Backup Up Your Stuff!

I’ve been lucky. Over the years, I’ve never lost a hard drive currently installed in one of my computers. I have, however, lost a drive in my one of my network attached storage system units (NAS), see Figure 1, and a couple of external hard drives used for backups, one as recently as late last year, see Figure 2. As these drives were but one layer of my backup strategy, I suffered some minor inconvenience and expense in replacing them but NO data loss!

Figure 1

Figure 2

I’ll be the first to admit that my multi-layered backup strategy, however familiar and useful to me, is somewhat complicated and most probably not for everyone. There is some expense involved along with considerable time, although much of the process is automated to some degree.  It has evolved from some simple and long forgotten batch files in MS-DOS using the BACKUP command to the procedures I use today.

My current backup system layers are as follows:

  1. The computer’s internal hard drive. Now, thankfully, an SSD memory drive.
  2. Time Machine to my local NAS.
  3. Automated constant backup to the commercial service, Backblaze. (Off-site backup.)
  4. Weekly SuperDuper backups to an external hard drive resulting in a bootable drive should disaster strike.
  5. Periodic backups of selected files to the Cloud. (iCloud, MS OneNote, Box, and others. Another layer of off-site backup.)
  6. Miscellaneous backups: Selected files to my NAS and thumb drives as needed.

Layers 2 and 3 are completely automated requiring no action on my part for them to proceed. I could do this with layer 4, the weekly SuperDuper backup, as well but opt to do this manually as it allows for safe storage of the external drive.

As I mentioned, my system has continuously evolved over the last thirty years and continues to do so. I’m currently developing procedures to generate separate backups of the ever-expanding databases in DevonThink Pro after my recent adoption of that program. There are currently two layers of off-site backup and all above mentioned external drives and disks are stored in a secure, fireproof safe.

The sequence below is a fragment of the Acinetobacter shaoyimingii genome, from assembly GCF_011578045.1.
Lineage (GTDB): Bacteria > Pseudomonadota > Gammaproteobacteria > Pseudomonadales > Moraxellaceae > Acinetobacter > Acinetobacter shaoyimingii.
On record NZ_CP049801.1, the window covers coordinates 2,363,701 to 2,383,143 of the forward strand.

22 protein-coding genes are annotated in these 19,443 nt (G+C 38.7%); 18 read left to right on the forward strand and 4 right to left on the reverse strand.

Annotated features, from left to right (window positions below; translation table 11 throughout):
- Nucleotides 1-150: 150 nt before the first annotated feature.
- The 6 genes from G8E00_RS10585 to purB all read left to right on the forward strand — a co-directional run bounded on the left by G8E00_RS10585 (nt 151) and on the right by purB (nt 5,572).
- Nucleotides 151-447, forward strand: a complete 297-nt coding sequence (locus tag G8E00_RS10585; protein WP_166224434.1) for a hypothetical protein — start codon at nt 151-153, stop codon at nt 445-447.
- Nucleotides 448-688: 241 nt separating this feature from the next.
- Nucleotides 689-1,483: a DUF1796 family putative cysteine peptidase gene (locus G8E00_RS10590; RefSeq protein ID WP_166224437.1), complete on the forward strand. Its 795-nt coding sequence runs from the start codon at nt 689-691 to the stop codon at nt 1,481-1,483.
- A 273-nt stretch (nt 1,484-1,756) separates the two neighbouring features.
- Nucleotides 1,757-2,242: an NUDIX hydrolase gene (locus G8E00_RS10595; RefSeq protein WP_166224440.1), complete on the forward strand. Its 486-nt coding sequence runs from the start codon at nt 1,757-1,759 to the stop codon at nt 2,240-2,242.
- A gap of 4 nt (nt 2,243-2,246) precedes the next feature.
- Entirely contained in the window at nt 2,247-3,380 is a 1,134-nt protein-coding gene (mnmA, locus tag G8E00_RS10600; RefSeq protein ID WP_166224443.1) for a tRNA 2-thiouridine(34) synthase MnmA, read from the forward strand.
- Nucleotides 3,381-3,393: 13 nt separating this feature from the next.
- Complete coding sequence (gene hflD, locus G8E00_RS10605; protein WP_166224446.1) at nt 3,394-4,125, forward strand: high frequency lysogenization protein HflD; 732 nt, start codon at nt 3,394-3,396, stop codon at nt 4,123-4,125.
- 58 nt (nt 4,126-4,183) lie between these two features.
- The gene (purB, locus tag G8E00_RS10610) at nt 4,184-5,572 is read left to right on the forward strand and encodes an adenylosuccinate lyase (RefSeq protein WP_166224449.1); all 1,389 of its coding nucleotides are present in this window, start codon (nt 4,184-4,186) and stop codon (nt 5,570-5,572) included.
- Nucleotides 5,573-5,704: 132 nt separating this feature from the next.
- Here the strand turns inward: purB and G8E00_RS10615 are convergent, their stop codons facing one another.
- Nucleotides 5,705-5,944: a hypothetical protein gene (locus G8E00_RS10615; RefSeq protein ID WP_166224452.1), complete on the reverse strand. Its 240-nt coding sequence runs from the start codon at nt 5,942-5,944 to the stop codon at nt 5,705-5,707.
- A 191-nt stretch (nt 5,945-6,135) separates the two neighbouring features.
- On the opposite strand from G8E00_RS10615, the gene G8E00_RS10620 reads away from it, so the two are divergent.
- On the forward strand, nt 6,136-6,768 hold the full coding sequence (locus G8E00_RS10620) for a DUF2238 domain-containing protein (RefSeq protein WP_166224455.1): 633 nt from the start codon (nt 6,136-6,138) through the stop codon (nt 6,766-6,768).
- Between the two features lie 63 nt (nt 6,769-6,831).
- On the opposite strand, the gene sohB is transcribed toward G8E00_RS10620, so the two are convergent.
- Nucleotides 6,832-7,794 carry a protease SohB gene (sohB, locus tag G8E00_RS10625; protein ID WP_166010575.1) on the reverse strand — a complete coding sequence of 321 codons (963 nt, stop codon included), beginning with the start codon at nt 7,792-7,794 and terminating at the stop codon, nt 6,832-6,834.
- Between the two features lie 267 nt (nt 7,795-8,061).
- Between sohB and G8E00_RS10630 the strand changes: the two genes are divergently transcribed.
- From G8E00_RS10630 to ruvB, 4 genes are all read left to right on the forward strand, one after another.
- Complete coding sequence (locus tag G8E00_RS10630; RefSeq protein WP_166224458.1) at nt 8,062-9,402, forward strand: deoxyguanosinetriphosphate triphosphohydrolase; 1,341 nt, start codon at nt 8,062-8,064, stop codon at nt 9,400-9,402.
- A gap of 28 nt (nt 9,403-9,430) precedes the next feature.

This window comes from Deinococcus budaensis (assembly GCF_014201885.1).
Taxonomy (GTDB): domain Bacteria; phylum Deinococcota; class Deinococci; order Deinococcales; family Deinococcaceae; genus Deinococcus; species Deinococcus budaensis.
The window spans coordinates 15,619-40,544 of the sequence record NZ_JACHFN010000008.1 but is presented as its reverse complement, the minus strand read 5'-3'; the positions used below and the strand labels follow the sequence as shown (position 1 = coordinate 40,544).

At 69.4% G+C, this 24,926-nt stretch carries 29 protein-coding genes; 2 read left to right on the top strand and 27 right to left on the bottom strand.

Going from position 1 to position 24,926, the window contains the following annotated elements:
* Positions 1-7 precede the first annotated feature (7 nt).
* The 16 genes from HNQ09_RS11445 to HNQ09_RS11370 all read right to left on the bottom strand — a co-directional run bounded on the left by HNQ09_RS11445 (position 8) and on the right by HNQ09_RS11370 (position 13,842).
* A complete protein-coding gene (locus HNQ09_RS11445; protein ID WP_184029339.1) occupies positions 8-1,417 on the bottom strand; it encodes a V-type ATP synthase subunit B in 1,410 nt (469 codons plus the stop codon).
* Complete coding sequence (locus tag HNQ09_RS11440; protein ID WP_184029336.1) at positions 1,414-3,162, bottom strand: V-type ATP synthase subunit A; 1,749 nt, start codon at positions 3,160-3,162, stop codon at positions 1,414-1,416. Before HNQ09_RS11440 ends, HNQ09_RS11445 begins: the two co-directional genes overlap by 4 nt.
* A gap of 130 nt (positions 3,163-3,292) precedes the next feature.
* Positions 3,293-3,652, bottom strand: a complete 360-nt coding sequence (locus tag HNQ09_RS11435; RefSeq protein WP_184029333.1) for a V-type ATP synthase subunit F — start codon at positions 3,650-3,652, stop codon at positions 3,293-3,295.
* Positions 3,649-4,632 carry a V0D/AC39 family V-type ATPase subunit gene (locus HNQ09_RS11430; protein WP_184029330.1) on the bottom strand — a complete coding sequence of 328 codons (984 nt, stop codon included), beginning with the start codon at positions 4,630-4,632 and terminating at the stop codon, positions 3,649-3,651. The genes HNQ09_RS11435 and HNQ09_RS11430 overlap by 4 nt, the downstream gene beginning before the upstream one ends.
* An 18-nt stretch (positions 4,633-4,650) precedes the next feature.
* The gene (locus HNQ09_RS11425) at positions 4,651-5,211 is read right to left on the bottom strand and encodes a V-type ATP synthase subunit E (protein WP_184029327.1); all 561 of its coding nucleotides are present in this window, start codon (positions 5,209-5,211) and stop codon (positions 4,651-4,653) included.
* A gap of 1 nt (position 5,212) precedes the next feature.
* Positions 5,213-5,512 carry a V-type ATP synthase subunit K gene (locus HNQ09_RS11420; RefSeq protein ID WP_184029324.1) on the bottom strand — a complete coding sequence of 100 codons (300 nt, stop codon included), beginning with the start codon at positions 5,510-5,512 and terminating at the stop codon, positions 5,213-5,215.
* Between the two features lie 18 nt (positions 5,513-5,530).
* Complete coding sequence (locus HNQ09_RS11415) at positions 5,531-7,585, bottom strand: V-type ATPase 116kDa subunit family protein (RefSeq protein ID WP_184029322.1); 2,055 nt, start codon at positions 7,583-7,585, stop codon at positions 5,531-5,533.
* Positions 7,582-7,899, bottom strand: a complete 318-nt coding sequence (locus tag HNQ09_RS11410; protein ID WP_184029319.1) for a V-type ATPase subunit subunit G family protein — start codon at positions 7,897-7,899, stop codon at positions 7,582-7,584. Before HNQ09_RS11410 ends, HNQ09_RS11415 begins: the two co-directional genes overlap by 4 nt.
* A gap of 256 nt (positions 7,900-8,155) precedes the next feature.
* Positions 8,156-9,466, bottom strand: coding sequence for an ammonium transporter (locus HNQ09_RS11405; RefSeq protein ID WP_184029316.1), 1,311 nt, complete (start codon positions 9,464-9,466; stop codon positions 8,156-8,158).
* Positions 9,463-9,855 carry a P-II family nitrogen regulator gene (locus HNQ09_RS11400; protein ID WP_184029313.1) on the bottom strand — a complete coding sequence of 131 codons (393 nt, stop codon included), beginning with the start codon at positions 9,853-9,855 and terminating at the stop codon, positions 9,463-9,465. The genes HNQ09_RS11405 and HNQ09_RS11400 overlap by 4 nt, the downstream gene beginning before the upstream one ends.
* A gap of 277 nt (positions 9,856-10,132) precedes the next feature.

There you have it. Please look over my system and adopt and/or change whatever works for you.

If you do nothing else in the world of backing up or learn nothing from this poor fellow’s experience, please, please, go out today and purchase a couple of external hard drives. They’re not expensive. Marry them up to Time Machine, rotate them periodically, and store one off-site.

OK, so now you have a super duper (sorry) backup system in place and are churning out backups every hour, day, week, and year. Do they work?

I recently had an email exchange with an extremely knowledgeable and experienced Mac user who was in danger of losing some data to a Time Machine glitch, possibly hardware related. He and I were discussing the importance of periodically testing our backups. Here’s how:

From time to time select a few random files from your backup system and restore them to your computer. Backblaze and the other commercial services provide directions on how to do this on their websites and it goes without saying that you should know how to accomplish a complete restore if necessary.

Testing Time Machine is easy. Simply enter the application, navigate to the desired file(s) and click on “Restore”. If you are creating bootable backups, periodically test to determine that they are indeed able to boot up your computer.